Madhya Pradesh, Odisha, Maharashtra, Chhattisgarh and Tamil Nadu have emerged as the five best performing states on a land records and services index.
The index was released by the National Council of Applied Economic Research (NCAER).
Madhya Pradesh got 74.9 points, followed by Odisha (67.5 points), Maharashtra (65.3 points), Chhattisgarh (64.1 points) and Tamil Nadu (63 points). Haryana came in at rank 18 with 35.3 points while Delhi was at 26th place with 22.1 points.
The 2020 N-LRSI is based on data collected over 2019-20 on two aspects of land records—the extent of digitisation of land records and the quality of these land records. The first component aims to assess whether a state has made all its land records digitally available to citizens and looks at three dimensions—the text of the land records (also called the record of rights), the official map associated with a land record (also called cadastral maps), and the property registration process.
The second component of the Index aims to assess if the land records are comprehensive and reliable–are ownership details updated as soon as a sale occurs, the extent of joint ownership, type of land use, land area on the record and on the map, and are encumbrances being recorded (other claims on the property such as mortgages and court cases).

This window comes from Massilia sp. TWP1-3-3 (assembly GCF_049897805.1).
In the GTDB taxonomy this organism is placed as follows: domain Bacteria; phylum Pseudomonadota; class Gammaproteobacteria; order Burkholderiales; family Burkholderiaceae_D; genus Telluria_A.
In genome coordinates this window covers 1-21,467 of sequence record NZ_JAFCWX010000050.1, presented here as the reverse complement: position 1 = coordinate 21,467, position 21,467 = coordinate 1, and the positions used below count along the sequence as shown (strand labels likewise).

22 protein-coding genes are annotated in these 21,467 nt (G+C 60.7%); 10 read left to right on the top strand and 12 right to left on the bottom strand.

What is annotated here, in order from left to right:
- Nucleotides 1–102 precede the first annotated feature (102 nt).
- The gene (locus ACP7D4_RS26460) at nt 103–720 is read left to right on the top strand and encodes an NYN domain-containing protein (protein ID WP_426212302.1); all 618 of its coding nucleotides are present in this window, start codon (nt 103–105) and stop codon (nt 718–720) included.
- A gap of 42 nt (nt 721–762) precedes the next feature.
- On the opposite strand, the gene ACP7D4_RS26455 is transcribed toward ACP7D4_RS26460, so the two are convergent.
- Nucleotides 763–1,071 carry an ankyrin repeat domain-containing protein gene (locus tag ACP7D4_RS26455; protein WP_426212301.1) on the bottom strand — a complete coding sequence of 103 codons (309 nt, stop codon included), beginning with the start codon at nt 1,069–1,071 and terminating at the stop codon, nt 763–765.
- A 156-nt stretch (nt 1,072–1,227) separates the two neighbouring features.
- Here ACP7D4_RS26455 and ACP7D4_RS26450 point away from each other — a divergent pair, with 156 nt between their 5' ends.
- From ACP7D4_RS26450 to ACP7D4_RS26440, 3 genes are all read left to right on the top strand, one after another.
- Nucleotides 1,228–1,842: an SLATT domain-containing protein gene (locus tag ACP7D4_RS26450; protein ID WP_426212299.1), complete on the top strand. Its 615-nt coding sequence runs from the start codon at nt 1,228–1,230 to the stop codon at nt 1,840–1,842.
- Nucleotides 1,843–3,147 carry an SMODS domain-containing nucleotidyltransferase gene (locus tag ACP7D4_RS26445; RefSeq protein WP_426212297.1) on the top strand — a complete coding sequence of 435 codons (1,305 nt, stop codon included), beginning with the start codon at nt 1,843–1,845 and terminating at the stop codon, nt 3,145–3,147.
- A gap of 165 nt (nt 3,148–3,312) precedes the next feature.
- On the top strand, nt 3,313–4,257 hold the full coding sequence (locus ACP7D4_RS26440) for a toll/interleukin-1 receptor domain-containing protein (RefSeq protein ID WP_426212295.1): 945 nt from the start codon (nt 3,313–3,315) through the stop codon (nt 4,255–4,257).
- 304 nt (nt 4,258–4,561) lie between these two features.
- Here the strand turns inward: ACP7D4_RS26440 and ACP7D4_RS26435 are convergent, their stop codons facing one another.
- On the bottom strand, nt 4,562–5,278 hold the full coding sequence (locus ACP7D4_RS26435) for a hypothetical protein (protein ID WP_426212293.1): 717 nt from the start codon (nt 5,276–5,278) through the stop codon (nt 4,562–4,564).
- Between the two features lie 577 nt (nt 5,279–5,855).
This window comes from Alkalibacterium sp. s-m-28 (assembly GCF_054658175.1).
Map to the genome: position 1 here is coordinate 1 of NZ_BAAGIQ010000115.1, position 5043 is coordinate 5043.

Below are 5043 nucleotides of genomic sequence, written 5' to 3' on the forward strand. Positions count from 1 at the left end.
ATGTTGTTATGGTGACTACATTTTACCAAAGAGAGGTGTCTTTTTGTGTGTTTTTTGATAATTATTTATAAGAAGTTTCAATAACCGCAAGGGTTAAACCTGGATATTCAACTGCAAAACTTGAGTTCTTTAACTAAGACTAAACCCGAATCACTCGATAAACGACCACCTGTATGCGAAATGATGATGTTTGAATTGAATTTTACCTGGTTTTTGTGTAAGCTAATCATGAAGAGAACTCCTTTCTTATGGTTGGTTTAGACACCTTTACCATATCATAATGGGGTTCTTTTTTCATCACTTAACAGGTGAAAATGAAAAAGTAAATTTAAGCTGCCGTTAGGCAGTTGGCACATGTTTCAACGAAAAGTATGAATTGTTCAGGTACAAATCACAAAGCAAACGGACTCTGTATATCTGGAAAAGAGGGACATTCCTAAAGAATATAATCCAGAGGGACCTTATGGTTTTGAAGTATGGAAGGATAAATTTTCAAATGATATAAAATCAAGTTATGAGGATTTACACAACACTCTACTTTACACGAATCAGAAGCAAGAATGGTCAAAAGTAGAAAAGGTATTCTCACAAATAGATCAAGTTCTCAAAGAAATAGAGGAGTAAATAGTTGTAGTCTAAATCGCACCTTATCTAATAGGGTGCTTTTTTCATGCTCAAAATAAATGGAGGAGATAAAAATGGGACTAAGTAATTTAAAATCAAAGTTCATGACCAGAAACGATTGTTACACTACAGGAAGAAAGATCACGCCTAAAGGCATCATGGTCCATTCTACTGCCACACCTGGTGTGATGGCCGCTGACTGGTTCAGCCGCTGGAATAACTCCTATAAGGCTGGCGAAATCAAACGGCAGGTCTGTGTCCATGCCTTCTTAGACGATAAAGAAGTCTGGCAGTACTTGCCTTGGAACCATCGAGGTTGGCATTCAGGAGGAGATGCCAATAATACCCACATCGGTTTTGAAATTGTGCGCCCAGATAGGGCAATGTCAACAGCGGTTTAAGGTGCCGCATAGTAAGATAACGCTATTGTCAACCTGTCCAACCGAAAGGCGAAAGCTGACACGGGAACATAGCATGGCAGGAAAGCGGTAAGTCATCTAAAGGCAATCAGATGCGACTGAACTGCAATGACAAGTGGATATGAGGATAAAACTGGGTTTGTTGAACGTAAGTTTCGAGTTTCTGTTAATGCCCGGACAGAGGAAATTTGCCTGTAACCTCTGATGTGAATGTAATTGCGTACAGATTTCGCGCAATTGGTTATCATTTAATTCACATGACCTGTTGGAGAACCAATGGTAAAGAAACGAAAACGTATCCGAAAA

All these elements are closely connected to land disputes and to the ease with which transactions in land can be completed and legally recorded and then conveniently accessed.
The N-LRSI is an integral part of the NCAER Land Policy Initiative (NLPI) launched in 2019 with the aim of filling the gaps in economic research, policy analysis, and systematic data on land. Access to land is a critical factor for economic growth and poverty reduction, NCAER said in a statement.
For government, industry, and citizens to be able to use this asset effectively and to minimise disputes, it is important to have access to reliable land and property records.
Over the years, different states have made significant progress in making their land records digitally available to citizens. The N-LRSI aims to understand the extent of this progress and existing gaps and to identify measures to improve land records in each state, NCAER said in a statement.
"The index can serve at least three purposes. First, it will help formulate state action plans to attain the goal of secure, assured land records that mirror ground realities and are generated by efficient titling services. Second, the N-LRSI's comparative assessment of States and UTs will make it possible for the States to learn from each other, with the best performing States showing how the supply of good, reliable, accessible digital land records has been improved.
"The central government can use the N-LRSI to reward and recognise States and UTs that perform better on the Index so that the others are encouraged to improve their standing," said Shekhar Shah, Director General, NCAER.
NCAER is part of the Property Rights Research Consortium, a multi-institution research consortium supported by generous grants from the Omidyar Network India. The Property Rights Research Consortium focuses on building research and evidence on the rights to land, housing and other assets.